You're not a sketcher? You don't draw? Get back here! This book is still for you. Maybe you'll even want to try out some of the drawing exercises. Even if you don't, give this book a read.
The parts about developing a habit and breaking the rules apply to every creative as does the section on fitting in your creative practice. The encouraging talk about trying new things and dodging perfectionism will speak to pretty much all of us, too, I think. And I completely love "The Week of Living Artfully." We can do this with any kind of work we do!
That's the magic of this book. It's about drawing, but you can easily see how you could adapt this to whatever art form you are working with. It really is about finding a zillion ways to be creative.
Ways to use this book if you don't draw:
Change each exercise to fit your chosen art form
Write about how the exercises make you feel about your own art (or in general)
Take photos representing each exercise
Try the drawing stuff anyhow
Finally, my favorite takeaway: "Every time you find a reason not to create, the art you mihgt have made doesn't exist."
I think we all end up returning to something in our lives--a city, a person, a project, a career. Sometimes we find ourselves returning to something we didnâ€™t even know we missed. Thatâ€™s how Iâ€™m feeling about my MuseCraft™ work. I was so busy, I thought I didnâ€™t miss it, but when things calmed down I couldnâ€™t stop thinking about it.
But how do you return from a hiatus that you thought would be a few months but turned into more than a year? (Closer to two, I think, because my brief foray back into the blog last year was pretty short lived and unfocused.)Â How do you return to something you thought you were finished with? How do you return to something you love when youâ€™re a different person than you were when you left?
I think you return--to anything, after any time--by not trying to catch up. By just saying, â€œHello, Iâ€™m here.â€ And then moving forward from there. Start where you are now, and take the next small step. Let what you learned last time inform your choices, but donâ€™t try to recreate how things were before. You know the old saying--you canâ€™t step in the same river twice. Itâ€™s best to not try.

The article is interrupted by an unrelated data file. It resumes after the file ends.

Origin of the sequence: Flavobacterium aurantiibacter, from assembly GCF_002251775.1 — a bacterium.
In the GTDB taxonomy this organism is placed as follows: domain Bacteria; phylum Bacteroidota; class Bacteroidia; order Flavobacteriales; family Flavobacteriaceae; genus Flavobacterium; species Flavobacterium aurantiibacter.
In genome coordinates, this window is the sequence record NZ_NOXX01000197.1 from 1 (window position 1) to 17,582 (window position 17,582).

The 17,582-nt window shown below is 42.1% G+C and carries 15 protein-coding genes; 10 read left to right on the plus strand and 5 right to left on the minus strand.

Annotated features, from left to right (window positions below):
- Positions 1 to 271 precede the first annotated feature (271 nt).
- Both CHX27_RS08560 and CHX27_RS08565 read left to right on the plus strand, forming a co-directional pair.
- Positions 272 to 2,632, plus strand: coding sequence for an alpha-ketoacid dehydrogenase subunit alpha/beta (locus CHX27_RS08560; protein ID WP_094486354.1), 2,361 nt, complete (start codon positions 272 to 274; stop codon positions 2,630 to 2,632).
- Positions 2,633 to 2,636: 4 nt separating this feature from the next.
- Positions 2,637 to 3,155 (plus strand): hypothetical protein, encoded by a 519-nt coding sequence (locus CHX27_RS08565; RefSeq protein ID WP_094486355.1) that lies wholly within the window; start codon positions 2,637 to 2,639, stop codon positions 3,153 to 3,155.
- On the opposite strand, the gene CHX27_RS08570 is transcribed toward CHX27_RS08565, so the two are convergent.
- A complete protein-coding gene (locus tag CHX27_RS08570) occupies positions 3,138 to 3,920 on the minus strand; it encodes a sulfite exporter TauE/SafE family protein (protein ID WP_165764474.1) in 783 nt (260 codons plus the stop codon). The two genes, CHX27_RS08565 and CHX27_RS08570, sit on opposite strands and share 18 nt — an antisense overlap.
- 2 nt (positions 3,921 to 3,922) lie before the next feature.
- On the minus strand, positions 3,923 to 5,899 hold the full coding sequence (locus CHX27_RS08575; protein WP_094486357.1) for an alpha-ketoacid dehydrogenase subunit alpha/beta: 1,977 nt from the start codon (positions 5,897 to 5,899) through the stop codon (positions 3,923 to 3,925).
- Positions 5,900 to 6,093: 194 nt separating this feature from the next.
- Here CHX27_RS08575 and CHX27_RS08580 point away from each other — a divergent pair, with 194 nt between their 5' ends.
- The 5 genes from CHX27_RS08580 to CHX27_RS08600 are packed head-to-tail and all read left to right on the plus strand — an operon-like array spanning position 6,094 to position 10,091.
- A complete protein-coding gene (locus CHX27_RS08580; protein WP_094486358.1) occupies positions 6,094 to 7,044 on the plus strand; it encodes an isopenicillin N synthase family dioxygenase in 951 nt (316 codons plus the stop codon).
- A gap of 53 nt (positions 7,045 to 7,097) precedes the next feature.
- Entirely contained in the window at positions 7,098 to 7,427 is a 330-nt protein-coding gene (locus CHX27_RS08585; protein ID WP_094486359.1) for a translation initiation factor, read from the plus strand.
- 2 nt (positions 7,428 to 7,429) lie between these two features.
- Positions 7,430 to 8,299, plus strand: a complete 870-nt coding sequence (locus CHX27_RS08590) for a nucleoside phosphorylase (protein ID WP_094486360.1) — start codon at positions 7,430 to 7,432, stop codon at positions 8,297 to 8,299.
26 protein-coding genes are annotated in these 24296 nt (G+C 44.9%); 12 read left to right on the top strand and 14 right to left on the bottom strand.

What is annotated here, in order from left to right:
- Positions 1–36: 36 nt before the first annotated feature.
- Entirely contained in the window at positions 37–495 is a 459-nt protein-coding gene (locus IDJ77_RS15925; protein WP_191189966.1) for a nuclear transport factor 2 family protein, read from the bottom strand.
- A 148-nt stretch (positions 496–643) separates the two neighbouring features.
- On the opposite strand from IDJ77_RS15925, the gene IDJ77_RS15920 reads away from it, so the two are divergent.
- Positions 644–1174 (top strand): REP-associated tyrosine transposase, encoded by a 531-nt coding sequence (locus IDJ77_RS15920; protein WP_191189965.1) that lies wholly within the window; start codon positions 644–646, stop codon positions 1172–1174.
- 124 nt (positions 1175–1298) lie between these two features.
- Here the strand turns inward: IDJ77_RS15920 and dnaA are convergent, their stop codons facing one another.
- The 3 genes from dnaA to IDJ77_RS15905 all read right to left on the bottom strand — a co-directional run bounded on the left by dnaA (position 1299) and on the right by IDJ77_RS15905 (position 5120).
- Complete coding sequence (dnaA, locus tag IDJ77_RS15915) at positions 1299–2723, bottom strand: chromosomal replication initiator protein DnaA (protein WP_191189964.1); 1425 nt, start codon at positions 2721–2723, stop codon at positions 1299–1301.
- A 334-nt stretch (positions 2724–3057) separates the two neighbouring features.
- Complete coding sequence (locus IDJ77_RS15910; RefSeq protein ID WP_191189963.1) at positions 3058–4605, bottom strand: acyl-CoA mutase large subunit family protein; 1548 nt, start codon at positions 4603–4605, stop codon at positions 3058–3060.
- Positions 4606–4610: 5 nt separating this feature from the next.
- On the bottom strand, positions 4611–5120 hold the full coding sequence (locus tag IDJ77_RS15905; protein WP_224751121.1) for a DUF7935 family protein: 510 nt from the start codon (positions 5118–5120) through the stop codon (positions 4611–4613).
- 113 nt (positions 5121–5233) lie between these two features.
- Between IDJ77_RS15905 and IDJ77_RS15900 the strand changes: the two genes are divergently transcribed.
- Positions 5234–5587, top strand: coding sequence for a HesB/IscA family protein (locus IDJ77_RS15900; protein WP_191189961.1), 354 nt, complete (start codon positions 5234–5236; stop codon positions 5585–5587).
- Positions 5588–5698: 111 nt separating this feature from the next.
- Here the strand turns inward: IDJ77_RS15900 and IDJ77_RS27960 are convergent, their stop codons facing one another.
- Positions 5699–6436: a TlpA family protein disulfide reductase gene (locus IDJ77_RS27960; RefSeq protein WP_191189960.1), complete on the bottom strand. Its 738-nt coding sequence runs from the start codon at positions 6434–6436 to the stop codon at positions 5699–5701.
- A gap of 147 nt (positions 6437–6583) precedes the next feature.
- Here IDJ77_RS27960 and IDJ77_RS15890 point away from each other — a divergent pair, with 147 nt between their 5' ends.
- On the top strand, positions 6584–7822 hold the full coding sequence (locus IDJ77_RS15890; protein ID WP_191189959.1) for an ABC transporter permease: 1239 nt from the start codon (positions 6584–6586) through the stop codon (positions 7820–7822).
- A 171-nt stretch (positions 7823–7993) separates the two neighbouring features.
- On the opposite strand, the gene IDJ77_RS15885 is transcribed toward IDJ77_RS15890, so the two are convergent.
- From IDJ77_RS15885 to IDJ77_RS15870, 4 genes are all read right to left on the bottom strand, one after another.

Here are a few ideas for returning to something youâ€™ve been away from for a while.
Step 1: Revisit what youâ€™ve already done. Donâ€™t make changes or edits. Revisit it as if youâ€™re viewing someone elseâ€™s work as much as you can. Donâ€™t write anything down. Donâ€™t look for changes. Look at it with curiosity and appreciation.
Step 2: Make a list of what you want the project to be when itâ€™s finished. How do you want to feel about it? How do you want your audience to feel about it?
Step 3: Make a list of steps you need to take to get it done. Make them small. Smaller than you think you should. So small they seem silly. Make them smaller than that. Small is good! (So is silly.)
Step 4: Pick a target date or create a timeline for doing the work.
Step 5: Find some support. An accountability buddy or group. A hashtag to use to share your progress with others doing similar work. Something to give you a place to check in and talk about how things are going.
Now get started. Pick that first, small step to take. Tell someone about it. Do it. Donâ€™t look ahead to whatâ€™s next. Just do the step in front of you. After that you can pick the next one and do it. The others will still be there when you get to them, so donâ€™t worry about them right now. Just focus on the step in front of you and start heading toward your goal.